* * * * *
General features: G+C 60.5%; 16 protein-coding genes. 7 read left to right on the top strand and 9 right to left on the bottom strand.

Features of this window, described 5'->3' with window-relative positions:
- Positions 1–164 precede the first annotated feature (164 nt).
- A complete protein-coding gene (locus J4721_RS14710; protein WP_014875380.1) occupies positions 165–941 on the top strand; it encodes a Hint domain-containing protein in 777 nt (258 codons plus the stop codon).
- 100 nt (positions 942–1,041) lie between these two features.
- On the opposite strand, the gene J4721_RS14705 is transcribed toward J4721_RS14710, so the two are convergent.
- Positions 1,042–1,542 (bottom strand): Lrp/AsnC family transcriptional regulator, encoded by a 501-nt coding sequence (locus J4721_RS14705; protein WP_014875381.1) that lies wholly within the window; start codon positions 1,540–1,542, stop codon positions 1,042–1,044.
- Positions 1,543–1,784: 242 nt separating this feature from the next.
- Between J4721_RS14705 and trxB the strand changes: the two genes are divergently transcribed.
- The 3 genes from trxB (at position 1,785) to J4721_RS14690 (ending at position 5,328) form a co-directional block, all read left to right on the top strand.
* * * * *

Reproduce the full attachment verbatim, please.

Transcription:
General features: G+C 60.5%; 16 protein-coding genes. 7 read left to right on the top strand and 9 right to left on the bottom strand.

Features of this window, described 5'->3' with window-relative positions:
- Positions 1–164 precede the first annotated feature (164 nt).
- A complete protein-coding gene (locus J4721_RS14710; protein WP_014875380.1) occupies positions 165–941 on the top strand; it encodes a Hint domain-containing protein in 777 nt (258 codons plus the stop codon).
- 100 nt (positions 942–1,041) lie between these two features.
- On the opposite strand, the gene J4721_RS14705 is transcribed toward J4721_RS14710, so the two are convergent.
- Positions 1,042–1,542 (bottom strand): Lrp/AsnC family transcriptional regulator, encoded by a 501-nt coding sequence (locus J4721_RS14705; protein WP_014875381.1) that lies wholly within the window; start codon positions 1,540–1,542, stop codon positions 1,042–1,044.
- Positions 1,543–1,784: 242 nt separating this feature from the next.
- Between J4721_RS14705 and trxB the strand changes: the two genes are divergently transcribed.
- The 3 genes from trxB (at position 1,785) to J4721_RS14690 (ending at position 5,328) form a co-directional block, all read left to right on the top strand.